Re: postone

> > From: Stephen D'Arcy <darcy@xxxxxxxxxxxxxxxxx>
> > To: foucault@xxxxxxxxxxxxxxxxxxxxxxxxxxxxxx
> > Subject: Re: postone
> > Date: Sunday, November 09, 1997 6:34 PM
> >
> >
> > I would suggest that, insofar as "traditional Marxism" (which is, of
> > course, what Foucault would call a "heterogeneous ensemble") took the
> > labour theory of value as its starting point, it had to focus on the
> > process of production. Hence Marx's first volume of capital is
> > devoted to the topic of the "process of capitalist production". More
> > narrowly, it devotes a key chapter (ch. 5, as I recall) to the
> > labour-process in particular, as a form of human activity (considered
> > in abstraction from "production relations" which distinguish, say,
> > peasant agricultural labour from physically indistinguishable
> > proletarian agricutlural labour).
> >
> > The whole point of CAPITAL v. 1 is to argue that all capitalist
> > wealth, which "presents itself as an immense accumulation of
> > commodities" (i.e., things), is really reducible to productively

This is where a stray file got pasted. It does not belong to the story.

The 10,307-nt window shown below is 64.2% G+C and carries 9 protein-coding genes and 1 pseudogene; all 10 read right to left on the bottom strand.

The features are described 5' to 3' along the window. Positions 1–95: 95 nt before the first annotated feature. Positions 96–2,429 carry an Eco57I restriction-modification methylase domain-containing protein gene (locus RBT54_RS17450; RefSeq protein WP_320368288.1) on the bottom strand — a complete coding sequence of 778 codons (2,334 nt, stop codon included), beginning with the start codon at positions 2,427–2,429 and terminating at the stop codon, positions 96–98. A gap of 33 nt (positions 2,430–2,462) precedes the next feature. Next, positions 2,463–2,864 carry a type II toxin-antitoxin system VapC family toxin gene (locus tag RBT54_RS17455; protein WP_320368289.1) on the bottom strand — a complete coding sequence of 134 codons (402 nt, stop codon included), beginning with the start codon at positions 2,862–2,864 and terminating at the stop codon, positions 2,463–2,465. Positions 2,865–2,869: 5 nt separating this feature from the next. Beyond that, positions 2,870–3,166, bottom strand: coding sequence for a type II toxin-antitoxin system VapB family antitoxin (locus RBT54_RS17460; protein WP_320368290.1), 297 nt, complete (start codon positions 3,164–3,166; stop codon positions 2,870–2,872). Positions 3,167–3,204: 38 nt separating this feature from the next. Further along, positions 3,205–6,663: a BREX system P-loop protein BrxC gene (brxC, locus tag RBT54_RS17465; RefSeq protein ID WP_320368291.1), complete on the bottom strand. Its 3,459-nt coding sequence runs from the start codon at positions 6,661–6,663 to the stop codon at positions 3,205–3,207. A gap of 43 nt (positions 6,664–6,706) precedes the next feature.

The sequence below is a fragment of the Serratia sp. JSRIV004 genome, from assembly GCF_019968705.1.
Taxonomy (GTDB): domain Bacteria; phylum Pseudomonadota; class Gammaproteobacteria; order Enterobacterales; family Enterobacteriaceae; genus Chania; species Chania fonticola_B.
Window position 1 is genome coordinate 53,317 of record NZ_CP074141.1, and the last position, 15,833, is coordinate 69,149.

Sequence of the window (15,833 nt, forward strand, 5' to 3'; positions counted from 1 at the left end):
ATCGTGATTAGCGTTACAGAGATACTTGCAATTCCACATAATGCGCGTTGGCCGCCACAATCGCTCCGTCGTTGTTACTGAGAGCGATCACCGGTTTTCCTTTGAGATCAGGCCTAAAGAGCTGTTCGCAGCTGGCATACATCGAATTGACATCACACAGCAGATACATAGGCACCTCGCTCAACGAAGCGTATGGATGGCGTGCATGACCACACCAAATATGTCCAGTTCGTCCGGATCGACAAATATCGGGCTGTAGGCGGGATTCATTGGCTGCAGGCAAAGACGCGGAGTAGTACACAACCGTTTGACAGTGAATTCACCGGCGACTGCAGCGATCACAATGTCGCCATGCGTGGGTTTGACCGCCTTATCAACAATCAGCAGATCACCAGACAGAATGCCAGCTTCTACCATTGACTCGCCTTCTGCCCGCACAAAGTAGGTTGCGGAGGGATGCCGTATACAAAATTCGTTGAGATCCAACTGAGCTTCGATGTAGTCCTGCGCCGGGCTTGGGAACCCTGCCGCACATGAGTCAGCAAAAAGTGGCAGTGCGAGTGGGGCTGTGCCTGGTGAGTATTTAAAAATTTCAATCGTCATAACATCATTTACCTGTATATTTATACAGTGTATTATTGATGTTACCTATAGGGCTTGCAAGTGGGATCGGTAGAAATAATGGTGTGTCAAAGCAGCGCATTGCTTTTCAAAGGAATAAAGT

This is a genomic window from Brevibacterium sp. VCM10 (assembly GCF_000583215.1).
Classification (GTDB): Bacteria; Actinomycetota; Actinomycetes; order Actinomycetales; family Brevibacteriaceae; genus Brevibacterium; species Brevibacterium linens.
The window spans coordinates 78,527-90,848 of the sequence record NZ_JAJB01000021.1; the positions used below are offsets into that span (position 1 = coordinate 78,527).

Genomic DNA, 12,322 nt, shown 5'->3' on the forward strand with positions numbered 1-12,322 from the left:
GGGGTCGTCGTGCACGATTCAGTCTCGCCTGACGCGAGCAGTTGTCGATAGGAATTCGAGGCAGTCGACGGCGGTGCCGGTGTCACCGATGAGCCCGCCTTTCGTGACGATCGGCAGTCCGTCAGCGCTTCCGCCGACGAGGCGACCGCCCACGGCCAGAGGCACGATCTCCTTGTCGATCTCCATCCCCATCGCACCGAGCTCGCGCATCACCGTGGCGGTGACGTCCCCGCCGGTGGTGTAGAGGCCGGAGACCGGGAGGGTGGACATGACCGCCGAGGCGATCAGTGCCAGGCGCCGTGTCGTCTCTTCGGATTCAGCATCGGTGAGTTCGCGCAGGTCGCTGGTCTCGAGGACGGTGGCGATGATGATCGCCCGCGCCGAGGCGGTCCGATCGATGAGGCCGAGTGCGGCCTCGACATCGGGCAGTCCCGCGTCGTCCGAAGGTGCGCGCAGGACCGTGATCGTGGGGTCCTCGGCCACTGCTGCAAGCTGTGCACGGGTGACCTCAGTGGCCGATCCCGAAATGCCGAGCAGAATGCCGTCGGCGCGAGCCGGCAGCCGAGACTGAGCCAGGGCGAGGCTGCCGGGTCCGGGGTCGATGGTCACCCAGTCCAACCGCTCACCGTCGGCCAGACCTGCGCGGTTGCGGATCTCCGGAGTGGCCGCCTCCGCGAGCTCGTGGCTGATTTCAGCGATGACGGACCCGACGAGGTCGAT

> > harnessed human labour, and that such labour has a "two-fold
> > character" insofar as it produces both use-value (a relation between a
> > product and a consumer) and commodity-value (very roughly, a relation
> > between the labour of one producer and that of all others). Capital
> > itself, accordingly, is construed as "objectified labour." CAPITAL,
> > in other words, is devoted to the de-reification of the wealth
> > embodied in commodities.

I think there's a lot of ways to characterize _Capital_ and the one you
suggest above is certainly accurate, but I would say another big point of
the analysis is to reveal the inherent, systemic antagonism between the
bourgeoisie and the proletariat. The "General Law of Capitalist
Accumulation" which acts as a summary phrase for the whole book, is that
"within the capitalist system all methods for raising the social
productivity of labor are put into effect at the cost of the individual
worker" (_Capital_, Fowkes trans., p. 799). Precisely because this
antagonism was beyond the control of actors in a capitalist economy,
serious and at some point final conflicts would characterize mature

I take Postone (based on what I've read and the useful comments from Steve
and David) to be arguing that we need to separate Marx's own critique of
capital as a system from the less essential issue of whether or not the
proletariat is the primary critical force in capitalist society.


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